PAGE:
Davidson Barsky: The Ethics of War Overlooked by American Media

Davidson Barsky, Oberlin class of 2017, did an excellent job in his religion department capstone with me as his advisor. He demonstrated, how through intelligent attention and hard work, a student can transform his thesis into a paper that can be used by his successor generations as a research tool. I am proud of him and have no doubt that wherever he goes after graduation he will shine. The above picture, he produced with three other students is perfect reenactment of Abraham’s Biblical Sacrifice story in which Davidson appears as an ethicist.

Good luck Davidson, Continue your ethical intervention and Farewell!

J. Mahallati


Capstone Paper Abstract:

By Davidson Barsky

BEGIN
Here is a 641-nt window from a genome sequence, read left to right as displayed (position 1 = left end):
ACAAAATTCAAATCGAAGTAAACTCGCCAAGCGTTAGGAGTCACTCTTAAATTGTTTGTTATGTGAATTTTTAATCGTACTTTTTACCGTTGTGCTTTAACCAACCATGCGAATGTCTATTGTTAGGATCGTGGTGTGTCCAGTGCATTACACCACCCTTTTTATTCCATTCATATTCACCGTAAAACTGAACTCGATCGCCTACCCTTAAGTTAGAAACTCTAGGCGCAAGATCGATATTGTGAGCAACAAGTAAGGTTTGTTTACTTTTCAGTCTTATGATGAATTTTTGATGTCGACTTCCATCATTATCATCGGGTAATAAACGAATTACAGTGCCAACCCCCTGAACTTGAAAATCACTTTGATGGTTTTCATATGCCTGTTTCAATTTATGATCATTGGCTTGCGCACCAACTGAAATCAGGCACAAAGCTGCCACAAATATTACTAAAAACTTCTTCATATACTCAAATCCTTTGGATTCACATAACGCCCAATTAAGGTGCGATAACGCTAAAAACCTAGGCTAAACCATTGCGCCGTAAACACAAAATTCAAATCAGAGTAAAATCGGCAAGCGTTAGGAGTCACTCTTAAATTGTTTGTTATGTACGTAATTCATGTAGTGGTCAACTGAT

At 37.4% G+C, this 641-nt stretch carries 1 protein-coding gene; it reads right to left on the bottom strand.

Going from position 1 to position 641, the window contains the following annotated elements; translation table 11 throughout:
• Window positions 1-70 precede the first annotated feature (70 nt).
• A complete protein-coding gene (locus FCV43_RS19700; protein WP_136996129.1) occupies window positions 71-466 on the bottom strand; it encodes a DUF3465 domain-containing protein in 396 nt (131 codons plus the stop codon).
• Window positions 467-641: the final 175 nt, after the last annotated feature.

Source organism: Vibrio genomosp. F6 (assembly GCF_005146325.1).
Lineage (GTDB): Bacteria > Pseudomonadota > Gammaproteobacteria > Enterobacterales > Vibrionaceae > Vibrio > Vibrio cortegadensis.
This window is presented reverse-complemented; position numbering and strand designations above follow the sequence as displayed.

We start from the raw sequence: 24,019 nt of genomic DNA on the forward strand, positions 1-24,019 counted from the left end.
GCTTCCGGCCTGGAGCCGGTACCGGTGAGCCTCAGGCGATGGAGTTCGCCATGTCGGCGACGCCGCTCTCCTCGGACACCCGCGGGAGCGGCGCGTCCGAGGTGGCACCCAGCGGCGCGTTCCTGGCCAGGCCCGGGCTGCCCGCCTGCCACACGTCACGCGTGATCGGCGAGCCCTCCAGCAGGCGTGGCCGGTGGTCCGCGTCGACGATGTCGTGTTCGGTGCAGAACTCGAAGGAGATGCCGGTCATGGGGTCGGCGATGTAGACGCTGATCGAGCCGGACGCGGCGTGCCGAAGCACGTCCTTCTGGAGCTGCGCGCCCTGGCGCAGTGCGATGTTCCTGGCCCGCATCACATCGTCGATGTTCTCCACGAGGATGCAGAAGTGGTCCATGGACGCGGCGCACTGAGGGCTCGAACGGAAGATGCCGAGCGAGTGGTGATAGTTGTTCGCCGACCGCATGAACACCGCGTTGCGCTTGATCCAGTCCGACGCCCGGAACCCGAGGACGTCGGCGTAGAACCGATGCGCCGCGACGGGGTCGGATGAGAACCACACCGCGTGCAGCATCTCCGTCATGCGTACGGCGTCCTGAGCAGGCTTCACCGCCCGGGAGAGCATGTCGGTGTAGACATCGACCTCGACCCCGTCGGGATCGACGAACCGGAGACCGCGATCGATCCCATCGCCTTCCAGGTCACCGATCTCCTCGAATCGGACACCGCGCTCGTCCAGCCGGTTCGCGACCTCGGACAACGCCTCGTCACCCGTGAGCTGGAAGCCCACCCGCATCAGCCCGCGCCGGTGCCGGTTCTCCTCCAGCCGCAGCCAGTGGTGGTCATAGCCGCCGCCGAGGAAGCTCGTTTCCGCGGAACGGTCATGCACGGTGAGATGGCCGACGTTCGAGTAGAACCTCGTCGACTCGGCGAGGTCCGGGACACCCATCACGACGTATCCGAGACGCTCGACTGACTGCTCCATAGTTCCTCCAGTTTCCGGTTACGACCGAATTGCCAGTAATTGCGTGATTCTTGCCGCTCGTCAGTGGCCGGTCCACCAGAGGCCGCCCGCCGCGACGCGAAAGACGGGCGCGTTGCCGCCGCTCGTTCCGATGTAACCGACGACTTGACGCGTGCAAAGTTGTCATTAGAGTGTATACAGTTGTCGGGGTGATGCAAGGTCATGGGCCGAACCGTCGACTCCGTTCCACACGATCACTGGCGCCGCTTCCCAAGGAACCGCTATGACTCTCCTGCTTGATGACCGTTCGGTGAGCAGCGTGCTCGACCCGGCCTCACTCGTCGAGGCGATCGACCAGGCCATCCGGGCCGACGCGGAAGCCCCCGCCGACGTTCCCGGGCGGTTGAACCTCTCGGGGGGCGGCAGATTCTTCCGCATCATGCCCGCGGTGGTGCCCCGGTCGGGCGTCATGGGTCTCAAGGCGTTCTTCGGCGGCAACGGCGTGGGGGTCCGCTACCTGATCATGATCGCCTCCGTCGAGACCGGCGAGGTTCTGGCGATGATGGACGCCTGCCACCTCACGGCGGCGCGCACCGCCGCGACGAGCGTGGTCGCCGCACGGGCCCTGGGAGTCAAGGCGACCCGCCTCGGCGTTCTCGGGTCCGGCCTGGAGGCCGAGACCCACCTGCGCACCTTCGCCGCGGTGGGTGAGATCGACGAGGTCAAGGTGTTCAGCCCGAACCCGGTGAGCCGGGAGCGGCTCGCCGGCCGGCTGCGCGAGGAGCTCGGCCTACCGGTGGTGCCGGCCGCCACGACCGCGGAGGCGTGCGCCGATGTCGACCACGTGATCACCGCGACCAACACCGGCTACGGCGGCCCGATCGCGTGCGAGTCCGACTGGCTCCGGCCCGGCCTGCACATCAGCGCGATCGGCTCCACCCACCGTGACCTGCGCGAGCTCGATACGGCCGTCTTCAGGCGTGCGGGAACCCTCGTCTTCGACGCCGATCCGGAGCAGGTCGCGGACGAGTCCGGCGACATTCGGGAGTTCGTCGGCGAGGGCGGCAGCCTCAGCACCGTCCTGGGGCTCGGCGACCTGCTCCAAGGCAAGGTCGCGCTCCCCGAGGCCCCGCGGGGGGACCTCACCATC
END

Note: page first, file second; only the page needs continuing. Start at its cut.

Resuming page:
He The attacks of 9/11 and subsequent military invasion of Iraq spurred not only literal war but and ideological warfare as well. Islamic jihad has been framed as incompatible with modern globalized institutions that regulate International Humanitarian Law (IHL). Religious scholars and ethicists have responded to this by studying the potential compatibility or synthesis between the jus in bello of Islamic Jurisprudence and IHL since 9/11 in an attempt to harbor a cross-cultural dialogue and reconciliation between Islam and the West. Culturally, however, Islamophobia continues to thrive due to harmful depictions of Islam in American mass media which has normalized anti-Muslim political rhetoric and policies. By observing the highly successful and quintessentially American war-film, American Sniper, through the lens of Islamic ethics of war, we may blur the lines between Islamic and American conceptions of jus in bello and reveal the hypocrisy of Islamophobia that has become engrained in American society.